The spouse’s role as primary caregiver was determined by whether the spouse was reported to be the primary helper with the decedent’s activities of daily living or instrumental activities of daily living in the last 3 months of life. These data were reported by the next of kin in the postdeath interview.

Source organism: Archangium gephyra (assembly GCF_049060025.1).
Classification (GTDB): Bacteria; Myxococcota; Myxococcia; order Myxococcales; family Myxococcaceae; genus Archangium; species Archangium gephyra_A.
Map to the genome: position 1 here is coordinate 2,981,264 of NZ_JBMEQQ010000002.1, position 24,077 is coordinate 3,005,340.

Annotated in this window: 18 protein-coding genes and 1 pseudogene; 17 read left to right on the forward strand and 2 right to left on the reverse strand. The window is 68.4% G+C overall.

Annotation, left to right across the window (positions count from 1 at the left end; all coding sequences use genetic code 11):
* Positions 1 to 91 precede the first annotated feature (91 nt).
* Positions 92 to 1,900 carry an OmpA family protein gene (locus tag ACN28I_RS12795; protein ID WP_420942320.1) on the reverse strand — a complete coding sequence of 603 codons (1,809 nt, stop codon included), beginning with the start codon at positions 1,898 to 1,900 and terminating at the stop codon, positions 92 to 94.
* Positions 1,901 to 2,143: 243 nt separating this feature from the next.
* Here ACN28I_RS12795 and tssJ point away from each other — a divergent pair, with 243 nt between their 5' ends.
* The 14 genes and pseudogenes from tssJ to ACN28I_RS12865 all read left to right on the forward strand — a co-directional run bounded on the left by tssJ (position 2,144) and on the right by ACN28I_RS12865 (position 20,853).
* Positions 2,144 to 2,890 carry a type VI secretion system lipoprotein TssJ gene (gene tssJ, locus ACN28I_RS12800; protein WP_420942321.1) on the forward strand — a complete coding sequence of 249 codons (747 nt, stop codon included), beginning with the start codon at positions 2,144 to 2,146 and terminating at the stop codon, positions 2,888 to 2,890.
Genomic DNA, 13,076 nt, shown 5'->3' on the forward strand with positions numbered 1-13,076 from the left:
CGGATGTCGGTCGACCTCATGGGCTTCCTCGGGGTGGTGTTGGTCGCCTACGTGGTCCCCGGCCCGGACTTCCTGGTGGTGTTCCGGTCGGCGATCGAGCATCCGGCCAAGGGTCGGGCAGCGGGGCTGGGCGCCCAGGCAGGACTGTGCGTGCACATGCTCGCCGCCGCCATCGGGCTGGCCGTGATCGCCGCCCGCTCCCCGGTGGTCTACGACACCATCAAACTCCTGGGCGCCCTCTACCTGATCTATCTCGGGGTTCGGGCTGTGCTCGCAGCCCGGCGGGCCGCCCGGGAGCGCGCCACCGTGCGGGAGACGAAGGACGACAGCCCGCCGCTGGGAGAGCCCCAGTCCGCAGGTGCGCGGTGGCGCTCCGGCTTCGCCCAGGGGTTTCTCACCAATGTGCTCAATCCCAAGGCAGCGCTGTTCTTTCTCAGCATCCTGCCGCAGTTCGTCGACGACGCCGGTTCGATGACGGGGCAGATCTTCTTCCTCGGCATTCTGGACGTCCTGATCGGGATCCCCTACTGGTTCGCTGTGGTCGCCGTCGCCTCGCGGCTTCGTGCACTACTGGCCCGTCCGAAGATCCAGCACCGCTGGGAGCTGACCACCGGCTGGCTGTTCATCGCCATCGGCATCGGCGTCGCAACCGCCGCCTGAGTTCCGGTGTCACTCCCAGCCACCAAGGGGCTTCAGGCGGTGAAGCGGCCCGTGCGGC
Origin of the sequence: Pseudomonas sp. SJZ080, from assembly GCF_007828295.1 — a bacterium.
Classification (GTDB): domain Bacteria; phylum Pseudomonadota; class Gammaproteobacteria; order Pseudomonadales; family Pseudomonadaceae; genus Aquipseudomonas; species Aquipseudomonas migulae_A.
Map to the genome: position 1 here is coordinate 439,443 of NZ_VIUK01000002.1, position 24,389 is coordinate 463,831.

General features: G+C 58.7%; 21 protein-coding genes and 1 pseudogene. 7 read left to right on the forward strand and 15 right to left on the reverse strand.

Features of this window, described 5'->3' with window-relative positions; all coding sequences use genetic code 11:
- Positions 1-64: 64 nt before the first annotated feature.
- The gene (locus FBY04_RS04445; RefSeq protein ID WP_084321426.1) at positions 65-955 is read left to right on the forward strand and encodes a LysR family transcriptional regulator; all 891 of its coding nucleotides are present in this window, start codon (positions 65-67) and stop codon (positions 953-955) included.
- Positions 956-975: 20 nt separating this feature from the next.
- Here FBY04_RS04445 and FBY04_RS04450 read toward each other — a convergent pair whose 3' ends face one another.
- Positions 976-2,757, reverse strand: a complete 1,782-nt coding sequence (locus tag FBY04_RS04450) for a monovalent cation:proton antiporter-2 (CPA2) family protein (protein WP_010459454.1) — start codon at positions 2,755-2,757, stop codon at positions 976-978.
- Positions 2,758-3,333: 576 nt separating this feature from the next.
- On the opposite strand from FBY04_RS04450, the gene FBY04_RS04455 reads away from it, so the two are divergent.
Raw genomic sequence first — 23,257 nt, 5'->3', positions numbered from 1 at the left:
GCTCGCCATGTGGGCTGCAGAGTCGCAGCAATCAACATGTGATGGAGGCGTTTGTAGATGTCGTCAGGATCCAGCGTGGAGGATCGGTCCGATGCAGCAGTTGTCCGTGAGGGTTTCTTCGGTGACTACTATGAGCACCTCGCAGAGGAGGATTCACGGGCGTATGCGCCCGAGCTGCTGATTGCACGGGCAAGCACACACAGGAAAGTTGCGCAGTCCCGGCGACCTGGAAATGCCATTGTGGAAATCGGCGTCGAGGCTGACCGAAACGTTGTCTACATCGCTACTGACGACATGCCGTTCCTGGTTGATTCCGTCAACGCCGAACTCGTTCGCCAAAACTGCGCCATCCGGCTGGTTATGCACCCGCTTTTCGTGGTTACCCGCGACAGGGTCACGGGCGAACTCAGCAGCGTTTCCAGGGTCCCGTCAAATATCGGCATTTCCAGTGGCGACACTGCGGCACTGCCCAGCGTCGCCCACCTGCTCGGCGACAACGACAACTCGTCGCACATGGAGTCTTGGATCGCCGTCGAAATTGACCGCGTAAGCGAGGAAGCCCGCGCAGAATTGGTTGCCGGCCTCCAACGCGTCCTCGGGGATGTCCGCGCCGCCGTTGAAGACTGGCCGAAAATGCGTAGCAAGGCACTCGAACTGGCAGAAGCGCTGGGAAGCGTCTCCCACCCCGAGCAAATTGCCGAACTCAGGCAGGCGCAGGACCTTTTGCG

We used both propensity score matching and multivariable regression adjustment. Based on previous work,32 we developed propensity scores to control for factors hypothesized to be associated with both likelihood of patient hospice enrollment and spousal depressive symptoms. If 2 factors were highly correlated (eg, decedent and spouse race), only 1 factor was retained. Decedent factors included were net worth, insurance coverage, functional status, residential status, self-reported health, medical conditions, number of chronic conditions, presence of advance directives, and discussion of end-of-life care preferences. Spousal factors included were age, sex, race/ethnicity, educational level, self-reported heath, level of comorbidity, presence of psychiatric illness, and importance of religion. Propensity scores were calculated as a logistic regression of hospice enrollment. The balance of propensity scores was established before matching.